rootFrame = frame;

    public static bool Navigate(object parameter = null)
        var type = typeof(T);

        return Navigate(type, parameter);

    public static bool Navigate(Type source, object parameter = null)
        return rootFrame.Navigate(source, parameter);

Of course this class should be hidden behind an interface to improve testability of ViewModel classes, but again, this is out of the scope of this article…


It’s time to take a look at the most complex page of the app…

The first step was to port the Resources section where converters and storyboard were defined. It was simply a copy-paste from VS2010 to VS11 🙂

Then I copy-paste the content of the page, and started to fix problems:

  • I updated the localization using the techniques I described before
  • I commented (temporarily of course) the use of Triggers and Actions
  • I added a resource dictionary which was missing from the VS11 solution
  • I updated the resource usage, the Silverlight version had reference to phone-specific resources (like PhoneBackgroundBrush…)

I fired Blend in order to find out the new resources available. Unfortunately for me I started by an error message when I wanted to create a new WinRT project or opened an existing one:

I looked up on the Internet but I cannot find the source of this issue. The most interesting thread is this one on MSDN forums… but it does not fix my issue.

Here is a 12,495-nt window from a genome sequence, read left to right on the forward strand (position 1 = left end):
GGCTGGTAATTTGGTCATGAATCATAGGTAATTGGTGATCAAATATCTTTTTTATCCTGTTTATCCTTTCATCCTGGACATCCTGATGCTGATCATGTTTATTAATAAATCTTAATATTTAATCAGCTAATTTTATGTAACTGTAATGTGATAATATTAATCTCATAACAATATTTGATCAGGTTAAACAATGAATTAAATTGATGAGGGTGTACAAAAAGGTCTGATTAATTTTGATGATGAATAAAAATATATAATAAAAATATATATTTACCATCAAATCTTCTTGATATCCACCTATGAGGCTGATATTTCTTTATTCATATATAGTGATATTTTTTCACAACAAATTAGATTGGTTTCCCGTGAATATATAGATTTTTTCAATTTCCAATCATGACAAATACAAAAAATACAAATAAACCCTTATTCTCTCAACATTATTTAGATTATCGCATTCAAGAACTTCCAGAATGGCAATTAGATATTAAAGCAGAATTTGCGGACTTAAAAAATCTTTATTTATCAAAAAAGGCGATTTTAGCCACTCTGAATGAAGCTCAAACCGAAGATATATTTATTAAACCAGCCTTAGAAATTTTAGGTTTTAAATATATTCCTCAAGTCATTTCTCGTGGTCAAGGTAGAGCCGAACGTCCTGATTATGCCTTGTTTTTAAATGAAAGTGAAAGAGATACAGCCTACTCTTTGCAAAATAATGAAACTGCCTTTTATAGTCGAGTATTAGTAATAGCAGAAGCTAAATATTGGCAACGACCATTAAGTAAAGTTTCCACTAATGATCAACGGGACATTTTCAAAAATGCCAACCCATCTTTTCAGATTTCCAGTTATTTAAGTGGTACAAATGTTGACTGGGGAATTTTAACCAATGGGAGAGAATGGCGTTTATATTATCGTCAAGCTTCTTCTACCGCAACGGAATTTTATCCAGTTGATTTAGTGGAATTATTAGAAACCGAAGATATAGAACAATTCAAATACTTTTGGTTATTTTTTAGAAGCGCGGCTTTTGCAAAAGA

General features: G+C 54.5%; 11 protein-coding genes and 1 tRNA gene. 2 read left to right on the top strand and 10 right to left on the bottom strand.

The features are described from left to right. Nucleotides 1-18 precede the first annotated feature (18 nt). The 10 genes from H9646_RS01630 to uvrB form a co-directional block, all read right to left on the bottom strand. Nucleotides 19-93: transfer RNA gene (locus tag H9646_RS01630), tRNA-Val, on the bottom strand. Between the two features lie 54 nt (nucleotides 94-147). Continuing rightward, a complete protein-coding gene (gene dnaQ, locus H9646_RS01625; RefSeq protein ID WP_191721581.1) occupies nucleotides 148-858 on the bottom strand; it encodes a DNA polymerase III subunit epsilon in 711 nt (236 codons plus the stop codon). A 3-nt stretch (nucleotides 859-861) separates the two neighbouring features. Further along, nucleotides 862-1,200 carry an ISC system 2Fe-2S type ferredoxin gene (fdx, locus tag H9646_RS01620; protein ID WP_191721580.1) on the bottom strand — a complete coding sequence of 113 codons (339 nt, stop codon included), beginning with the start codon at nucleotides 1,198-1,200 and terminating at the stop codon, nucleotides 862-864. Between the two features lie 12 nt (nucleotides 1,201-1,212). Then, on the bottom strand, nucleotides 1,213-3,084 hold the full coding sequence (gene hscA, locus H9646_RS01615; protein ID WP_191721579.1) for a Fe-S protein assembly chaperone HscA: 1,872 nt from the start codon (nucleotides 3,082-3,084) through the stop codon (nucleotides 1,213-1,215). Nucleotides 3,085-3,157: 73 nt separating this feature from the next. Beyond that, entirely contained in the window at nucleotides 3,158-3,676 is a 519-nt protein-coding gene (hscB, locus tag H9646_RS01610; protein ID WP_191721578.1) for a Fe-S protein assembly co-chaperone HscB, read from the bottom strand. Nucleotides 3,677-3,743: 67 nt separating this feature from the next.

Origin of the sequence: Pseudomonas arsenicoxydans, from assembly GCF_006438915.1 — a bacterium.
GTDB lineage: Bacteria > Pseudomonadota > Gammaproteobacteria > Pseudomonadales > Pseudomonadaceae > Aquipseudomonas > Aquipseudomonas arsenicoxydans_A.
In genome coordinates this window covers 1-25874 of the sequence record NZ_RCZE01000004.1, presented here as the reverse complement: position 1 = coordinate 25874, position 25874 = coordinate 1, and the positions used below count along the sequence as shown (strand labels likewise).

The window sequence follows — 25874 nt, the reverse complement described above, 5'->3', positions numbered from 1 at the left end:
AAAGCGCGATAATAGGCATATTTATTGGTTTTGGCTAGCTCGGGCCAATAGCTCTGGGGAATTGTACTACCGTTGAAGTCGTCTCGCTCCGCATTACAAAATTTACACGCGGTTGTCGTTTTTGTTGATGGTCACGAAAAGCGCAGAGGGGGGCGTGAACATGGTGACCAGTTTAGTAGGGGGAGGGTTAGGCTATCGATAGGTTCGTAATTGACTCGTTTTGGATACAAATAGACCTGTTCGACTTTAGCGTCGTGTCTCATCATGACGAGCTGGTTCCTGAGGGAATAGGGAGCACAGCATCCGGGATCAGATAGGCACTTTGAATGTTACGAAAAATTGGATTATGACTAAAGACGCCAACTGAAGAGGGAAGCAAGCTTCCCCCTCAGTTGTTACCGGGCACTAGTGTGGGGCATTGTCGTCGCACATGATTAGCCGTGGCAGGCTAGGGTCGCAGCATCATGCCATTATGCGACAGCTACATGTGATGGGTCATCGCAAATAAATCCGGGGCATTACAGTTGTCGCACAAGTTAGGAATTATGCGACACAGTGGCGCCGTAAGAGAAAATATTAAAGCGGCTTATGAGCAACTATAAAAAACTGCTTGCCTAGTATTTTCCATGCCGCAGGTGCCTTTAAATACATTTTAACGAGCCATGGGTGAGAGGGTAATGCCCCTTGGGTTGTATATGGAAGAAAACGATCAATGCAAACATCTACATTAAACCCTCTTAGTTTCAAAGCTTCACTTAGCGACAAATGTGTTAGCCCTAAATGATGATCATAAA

So I ended up creating a new folder in the C:\Program Files (x86)\MSBuild\Microsoft\WindowsXaml by copying the V11.0 folder… It was enough to have Blend working like a charm:

And I can see what resources are available in WinRT:

The next step is to use the Find & Replace dialog to fix all the old references… Here is the mapping I used:

Silverlight for Windows Phone XAML WinRT
PhoneForegroundBrush AppBarItemForegroundBrush
PhoneBackgroundBrush ApplicationPageBackgroundBrush
PhoneContrastBackgroundBrush ApplicationHoverTextBrush
PhoneDisabledBrush ControlDisabledBrush
PhoneHorizontalMargin 12,0
PhoneVerticalMargin 0,12


I finally have something which can be launched (sorry for the ugly red background, I was just testing resource picking :p):